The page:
Only one conference in men’s college hoops emerges from the first round undefeated. The Pac-12 went 5-0 as Colorado, USC, Oregon, UCLA and Oregon State all advanced to the round of 32. Now, that record has an asterisk because Oregon advanced without actually playing, but this is still incredibly impressive. Georgetown was a very trendy upset pick over Colorado, but the Buffaloes blew out the Hoyas by 23. In fact, all four teams that actually played won by double digits, which is just unheard of. None of these teams were seeded a five seed.
Now, the task gets much harder going forward. Florida State, Kansas, Iowa, Texas and Oklahoma State await, but after what we have seen so far, it would be a mistake to count this conference out. Remember this next year when you are making your bracket. It’s important to eliminate that East Coast bias.
ACC was as bad as we thought
Speaking of teams on the East Coast, the ACC was downright terrible. And this should not come as a shock. Despite having seven teams in the tournament field, this was a down year for the conference. Virginia and Florida State were the highest-seeded teams, landing on the four-seed line. Much has been made of Duke’s struggles, but they were far from the only blue blood to miss a step this year. UNC was incredibly inconsistent. Georgia Tech was too. Virginia Tech and Clemson faded down the stretch. Louisville, who arguably should’ve been in the field, had some ugly losses. The bottom of the conference was really bad as well. Miami, Notre Dame, Boston College, Pittsburgh and Wake Forest all finished with losing records. A 2-5 showing in the first round feels like a fair reflection. Syracuse and Florida State advance, but their opponents, West Virginia and Colorado respectively, could very well keep the ACC out of the Sweet 16 all together.
What home state advantage?
Purdue was the only school from the state of Indiana to go dancing his year. The Boilermakers earned a top-four seed and seemed poised for a potential Sweet 16 run playing in front of a largely pro-Purdue crowd. North Texas had other ideas. Until arenas are back to full capacity, it might be hard to count on location making much of a difference in the outcome of games. These limited capacity crowds are really fun. Grand Canyon students gave us some memorable moments, but it is clear crowd noise and energy is still not too much of a factor.
All or nothing for Virginia
This time around, it is a bit more understandable why the Cavaliers were upset. The team was not able to practice all week due to COVID-19 protocols and the rust was clear on offense. UVa scored its fewest points of the season as they shot 35 percent from the field and 25.8 percent from behind the arc.
It is easy to forget, but Virginia was actually the defending champion, having won the tournament in 2019. That means UVa’s last loss in the NCAA tournament came in 2018, which just so happens to be the infamous UMBC game. Looking at how this all played out over the past three tournaments, I think the Cavaliers would do it all again if given the chance. Those first-round upsets sting, but those national championship banners hang in the rafters forever. (Well most of the time. Sorry, Louisville.)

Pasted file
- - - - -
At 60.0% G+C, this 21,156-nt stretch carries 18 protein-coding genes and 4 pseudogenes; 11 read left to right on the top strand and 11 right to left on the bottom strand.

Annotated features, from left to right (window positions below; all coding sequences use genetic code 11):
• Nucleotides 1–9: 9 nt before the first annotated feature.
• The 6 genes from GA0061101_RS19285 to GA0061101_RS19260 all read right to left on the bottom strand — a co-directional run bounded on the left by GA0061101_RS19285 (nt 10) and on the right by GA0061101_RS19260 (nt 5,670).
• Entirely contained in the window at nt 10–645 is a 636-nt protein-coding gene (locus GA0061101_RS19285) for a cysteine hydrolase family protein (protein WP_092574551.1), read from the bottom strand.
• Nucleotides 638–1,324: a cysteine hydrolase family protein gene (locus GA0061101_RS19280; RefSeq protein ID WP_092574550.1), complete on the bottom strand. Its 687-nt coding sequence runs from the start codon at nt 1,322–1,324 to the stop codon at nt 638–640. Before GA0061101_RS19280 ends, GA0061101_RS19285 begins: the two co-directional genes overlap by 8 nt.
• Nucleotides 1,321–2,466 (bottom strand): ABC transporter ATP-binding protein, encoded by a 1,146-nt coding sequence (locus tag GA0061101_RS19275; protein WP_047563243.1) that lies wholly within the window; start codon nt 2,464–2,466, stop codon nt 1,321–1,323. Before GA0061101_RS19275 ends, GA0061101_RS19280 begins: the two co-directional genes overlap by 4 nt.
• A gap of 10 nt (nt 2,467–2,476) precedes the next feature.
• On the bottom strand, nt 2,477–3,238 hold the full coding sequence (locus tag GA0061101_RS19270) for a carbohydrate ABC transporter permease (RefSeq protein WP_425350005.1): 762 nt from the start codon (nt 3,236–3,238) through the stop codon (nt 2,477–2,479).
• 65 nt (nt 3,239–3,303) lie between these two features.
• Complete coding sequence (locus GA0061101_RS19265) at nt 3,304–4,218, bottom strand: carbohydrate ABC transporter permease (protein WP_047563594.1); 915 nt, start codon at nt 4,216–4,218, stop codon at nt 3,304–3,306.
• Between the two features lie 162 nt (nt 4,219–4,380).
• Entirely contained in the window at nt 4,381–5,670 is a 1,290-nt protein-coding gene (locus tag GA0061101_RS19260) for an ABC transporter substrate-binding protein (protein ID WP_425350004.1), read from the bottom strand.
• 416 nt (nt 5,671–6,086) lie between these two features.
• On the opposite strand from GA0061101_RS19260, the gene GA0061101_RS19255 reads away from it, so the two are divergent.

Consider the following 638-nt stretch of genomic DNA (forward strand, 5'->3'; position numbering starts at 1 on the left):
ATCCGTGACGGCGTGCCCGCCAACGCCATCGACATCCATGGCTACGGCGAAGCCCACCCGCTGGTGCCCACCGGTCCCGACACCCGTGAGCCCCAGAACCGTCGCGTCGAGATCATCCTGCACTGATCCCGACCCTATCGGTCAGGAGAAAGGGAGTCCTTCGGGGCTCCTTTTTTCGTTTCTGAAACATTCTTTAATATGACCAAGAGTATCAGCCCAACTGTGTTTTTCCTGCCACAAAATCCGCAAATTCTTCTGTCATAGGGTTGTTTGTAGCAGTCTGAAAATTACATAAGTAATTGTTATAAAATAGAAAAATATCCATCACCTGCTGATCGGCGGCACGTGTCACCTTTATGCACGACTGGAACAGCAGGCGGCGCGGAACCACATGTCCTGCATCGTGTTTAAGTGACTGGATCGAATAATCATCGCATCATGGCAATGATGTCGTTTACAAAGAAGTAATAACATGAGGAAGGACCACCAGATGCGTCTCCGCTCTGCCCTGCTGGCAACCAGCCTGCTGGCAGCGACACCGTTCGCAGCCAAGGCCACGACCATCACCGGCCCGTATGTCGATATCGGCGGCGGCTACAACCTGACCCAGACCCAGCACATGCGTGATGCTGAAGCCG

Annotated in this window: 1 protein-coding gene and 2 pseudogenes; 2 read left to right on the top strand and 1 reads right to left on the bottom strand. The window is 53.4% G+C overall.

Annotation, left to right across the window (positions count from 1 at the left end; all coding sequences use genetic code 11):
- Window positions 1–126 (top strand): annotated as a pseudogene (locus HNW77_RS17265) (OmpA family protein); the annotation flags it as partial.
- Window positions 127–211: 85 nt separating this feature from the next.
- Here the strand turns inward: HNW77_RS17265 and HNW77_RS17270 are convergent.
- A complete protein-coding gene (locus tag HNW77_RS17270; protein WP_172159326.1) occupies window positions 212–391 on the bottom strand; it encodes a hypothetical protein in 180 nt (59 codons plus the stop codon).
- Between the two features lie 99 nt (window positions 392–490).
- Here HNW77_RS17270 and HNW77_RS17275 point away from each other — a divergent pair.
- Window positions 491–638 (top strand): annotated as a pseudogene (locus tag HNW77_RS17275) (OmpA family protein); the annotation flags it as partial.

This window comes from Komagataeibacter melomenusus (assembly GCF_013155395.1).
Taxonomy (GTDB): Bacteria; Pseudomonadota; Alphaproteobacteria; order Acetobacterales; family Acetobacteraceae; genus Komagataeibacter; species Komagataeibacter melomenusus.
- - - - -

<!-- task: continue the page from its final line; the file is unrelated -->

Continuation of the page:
Buddy Buckets is for real
For those wondering, Buddy Boeheim is more than just the coach’s son. In the month of March, Boeheim is averaging 26.7 points per game. He went off for 30 in Syracuse’s first-round win against San Diego State, including a torrid stretch where he scored 16 straight points. He is joined by Kevin Obanor of Oral Roberts and Miles McBride from West Virginia as the only players to reach the 30-point mark in the Round of 64 this year. Boeheim and McBride will face off on Sunday as well, so prepare for some major fireworks. As a Syracuse alum, I don’t think I could have written this column without mentioning Jim Boeheim’s youngest son.
Making a perfect bracket is impossible
We didn’t even get through the first round before everyone’s brackets were busted. ESPN and Bleacher Report both announced that no users on their site had a perfect bracket after Ohio upset Virginia and Maryland knocked off UConn. I didn’t even come close to making it that far. I had UNC facing Ohio State in the Elite Eight with the Buckeyes advancing to the Final Four. That didn’t quite pan out, with both teams suffering first-round losses. Texas was also in my Final Four. Trying to predict the outcome of 63 games is inherently difficult as it is. Add in the wild range of possible outcomes from college athletes and you have what makes the tournament so entertaining. The single-elimination format makes it truly unpredictable. So while your bracket may not be perfect, you can take solace in knowing that no one else managed to predict all these results either. And maybe now there is still hope you could win your bracket pool.